If you’re looking to buy a present for a child with autism, there are definitely some staple toys to consider. For many individuals with autism, specific toys and games help develop certain needed skills, and help comfort and soothe them in times of need.
But at the end of the day, the individual needs of children with autism, are, well, individual, according to Becca Browar, a client coordinator and RBT (registered behavioral technician) at Behavioral Health Kansas City, who has worked with kids with autism for the past half decade.
“Anybody who knows one person with autism — you know one person with autism, and you will never ever meet another person with autism that is exactly the same.” And so, Browar recommends asking parents what they kids are interested in, as far as movies or books, as well as what kind of sensory toys they enjoy. More importantly, she suggests asking the parents what the kids don’t enjoy and what they’re scared of.
“Then in comes to the question of, are you getting them a toy for fun or are you buying them a toy to learn?” Browar adds.
With all of Browar’s recommendations in mind, Scary Mommy has curated the best gifts and toys for kids with autism that are great for learning and for fun.
Shape Sorter and Ring Stacker
“There are toys that I would say are basic staples for a child with autism — anything dealing with spatial recognition like shape sorters, ring stackers,” says Browar, who uses the toys for therapy, with kids ages 18 months to sometimes 5 to 6 year olds.
“We’re using the shape sorters not only to identify different shapes,” Browar explains, “but also to learn how to match those shapes, identify colors how to use your spatial recognition to turn them in your hand, which also deals with fine motor movements — those are those early development pieces that I think are really crucial.”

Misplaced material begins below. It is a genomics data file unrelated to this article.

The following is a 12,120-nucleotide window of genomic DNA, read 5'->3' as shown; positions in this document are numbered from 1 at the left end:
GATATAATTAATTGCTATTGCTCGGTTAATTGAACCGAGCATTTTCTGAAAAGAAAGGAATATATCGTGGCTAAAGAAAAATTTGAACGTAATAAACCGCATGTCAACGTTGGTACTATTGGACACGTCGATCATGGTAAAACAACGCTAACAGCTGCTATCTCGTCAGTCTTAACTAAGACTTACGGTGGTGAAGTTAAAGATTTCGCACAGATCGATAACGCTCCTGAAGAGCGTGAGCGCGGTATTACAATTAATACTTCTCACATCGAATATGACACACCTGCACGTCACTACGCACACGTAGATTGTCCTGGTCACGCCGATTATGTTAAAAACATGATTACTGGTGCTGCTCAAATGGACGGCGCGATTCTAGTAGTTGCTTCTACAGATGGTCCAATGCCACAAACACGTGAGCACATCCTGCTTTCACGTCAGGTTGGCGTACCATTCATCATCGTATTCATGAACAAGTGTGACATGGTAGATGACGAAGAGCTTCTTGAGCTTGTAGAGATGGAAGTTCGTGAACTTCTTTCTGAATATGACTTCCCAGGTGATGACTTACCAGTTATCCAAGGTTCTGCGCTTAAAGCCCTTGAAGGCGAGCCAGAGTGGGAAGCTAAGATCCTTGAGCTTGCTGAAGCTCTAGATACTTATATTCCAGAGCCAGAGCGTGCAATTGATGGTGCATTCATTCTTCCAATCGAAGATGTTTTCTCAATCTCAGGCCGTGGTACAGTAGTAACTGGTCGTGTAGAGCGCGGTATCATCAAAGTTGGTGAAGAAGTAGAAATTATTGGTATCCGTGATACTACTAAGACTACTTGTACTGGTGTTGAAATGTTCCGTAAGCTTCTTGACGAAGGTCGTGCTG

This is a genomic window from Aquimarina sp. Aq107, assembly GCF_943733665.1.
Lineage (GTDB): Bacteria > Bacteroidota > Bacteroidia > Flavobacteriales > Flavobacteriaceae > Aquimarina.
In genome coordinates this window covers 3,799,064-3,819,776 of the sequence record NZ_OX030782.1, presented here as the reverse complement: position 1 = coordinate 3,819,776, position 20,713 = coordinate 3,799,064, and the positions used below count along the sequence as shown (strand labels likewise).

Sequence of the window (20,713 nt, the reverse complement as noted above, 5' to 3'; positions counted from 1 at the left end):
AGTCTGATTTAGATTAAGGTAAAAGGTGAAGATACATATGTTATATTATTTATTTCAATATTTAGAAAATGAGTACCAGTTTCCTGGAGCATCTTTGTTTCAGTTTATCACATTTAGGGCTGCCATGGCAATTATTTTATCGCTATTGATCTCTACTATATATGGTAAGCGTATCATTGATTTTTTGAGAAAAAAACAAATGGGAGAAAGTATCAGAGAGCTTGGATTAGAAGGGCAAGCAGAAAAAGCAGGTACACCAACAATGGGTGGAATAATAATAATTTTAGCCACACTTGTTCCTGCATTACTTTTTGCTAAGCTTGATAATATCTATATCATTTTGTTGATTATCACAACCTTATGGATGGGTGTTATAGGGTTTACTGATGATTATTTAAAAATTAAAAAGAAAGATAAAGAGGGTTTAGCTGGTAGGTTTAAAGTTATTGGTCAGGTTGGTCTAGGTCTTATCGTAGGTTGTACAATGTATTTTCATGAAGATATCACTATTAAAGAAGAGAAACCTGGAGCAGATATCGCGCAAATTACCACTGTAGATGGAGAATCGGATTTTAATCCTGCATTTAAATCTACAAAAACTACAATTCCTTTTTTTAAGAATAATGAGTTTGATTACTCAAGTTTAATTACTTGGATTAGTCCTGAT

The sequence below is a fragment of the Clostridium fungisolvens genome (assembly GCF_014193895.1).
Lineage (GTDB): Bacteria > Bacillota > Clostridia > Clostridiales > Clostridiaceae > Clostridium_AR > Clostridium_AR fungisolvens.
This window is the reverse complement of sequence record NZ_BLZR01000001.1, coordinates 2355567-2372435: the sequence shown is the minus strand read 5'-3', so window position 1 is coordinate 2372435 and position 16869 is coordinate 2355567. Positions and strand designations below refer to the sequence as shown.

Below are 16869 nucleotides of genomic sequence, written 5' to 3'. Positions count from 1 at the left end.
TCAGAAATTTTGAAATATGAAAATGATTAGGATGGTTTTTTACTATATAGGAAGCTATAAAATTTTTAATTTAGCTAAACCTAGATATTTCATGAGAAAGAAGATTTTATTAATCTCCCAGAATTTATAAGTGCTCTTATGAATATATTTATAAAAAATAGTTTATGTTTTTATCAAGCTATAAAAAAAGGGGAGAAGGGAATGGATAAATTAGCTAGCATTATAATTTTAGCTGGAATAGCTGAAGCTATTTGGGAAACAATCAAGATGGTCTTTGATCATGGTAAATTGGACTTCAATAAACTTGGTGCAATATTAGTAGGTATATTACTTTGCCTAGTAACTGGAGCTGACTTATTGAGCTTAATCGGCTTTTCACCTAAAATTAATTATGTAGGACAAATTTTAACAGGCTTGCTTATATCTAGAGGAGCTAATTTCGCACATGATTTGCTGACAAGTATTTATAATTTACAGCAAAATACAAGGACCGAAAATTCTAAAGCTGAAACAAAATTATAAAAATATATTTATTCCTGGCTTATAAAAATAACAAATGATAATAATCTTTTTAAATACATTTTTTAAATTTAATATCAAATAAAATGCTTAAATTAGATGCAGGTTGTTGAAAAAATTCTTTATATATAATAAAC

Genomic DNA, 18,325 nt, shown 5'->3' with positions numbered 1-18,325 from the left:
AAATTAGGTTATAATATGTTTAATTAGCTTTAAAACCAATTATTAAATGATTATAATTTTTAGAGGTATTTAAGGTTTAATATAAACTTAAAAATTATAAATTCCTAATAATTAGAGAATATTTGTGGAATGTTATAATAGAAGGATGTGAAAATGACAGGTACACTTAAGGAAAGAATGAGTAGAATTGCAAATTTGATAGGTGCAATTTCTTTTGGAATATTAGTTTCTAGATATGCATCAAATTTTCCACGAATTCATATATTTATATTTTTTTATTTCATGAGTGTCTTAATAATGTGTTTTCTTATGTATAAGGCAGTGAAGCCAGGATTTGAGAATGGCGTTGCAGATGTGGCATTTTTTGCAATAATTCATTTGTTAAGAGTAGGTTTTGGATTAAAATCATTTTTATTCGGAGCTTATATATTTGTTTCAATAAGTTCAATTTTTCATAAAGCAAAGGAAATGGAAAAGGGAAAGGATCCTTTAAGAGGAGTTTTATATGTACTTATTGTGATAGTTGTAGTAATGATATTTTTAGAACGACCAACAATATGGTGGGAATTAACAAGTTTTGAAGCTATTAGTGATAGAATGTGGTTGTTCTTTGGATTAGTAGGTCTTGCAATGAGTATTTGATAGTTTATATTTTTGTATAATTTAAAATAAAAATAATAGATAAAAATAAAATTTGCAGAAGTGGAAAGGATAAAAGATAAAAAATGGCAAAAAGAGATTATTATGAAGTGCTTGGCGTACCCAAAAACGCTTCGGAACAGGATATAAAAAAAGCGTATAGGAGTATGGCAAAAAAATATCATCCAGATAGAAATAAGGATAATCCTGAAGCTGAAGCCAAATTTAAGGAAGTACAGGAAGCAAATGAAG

Toys With Zippers or Snaps
Depending on the kid with autism you are buying this present for, toys that have different fasteners, like zippers, buttons or snaps could be really beneficial. “Those are functional skills that we usually have to target with kids on the autism spectrum,” Browar explains.
Play Doh or Silly Putty
“I don’t think you can go wrong with art supplies,” Browar tells Scary Mommy. “Any type of Play Doh or clay that helps with fine and gross motor skills and allows them creative opportunities. Anything with good tactile sensory input that can be Play Doh, it can be Putty, it can be toys that different textures on them.”
“I’ve had a lot of clients that love light toys, things that project light on the wall,” Browar says. “There are those [with] fiber optic lights that also add a tactile element.”
Weighted Toy or Blanket
“Weighted blankets can be incredibly soothing for children with autism,” Browar says, “I mean they can be incredibly soothing for anyone. I myself would love to have one. Especially when a child is escalated in anger, overstimulated or inconsolable, a weighted blanket or toy could help them relax.”
“You can not go wrong with a bubble machine,” Browar says. “It touches on a visual sensory stimulation — the bubbles are floating, and moving around, a lot of light toys change color throughout and have some movement to them. There’s also a low frequency but constant noise to them. Just those little motors moving — I’ve had kids who didn’t care if bubbles were coming out of the machine, just as long as there was the noise. There’s also a tactile sensory stimulation — touching and grabbing the bubbles.”
Browar often uses Board games in her work: “With my older, board games like Hi Ho Cheery-O to Monopoly address a lot of skills, math games are also great if they’re interested.”
Rebecca Yochelson, a school psychologist who works with children with autism in New York City also recommends the board game Hoot Owl Hoot, “it’s a board game that doesn’t seem to work on any skills — but it actually teaches kids to work together as a team to win the game.”
There’s another reason the kids Browar works with enjoy board games, they provide a chance for specialized attention: “Some kids with autism, they don’t care about toys at all,” Browar says, “They’d much rather have your attention, and that’s better than any toy.”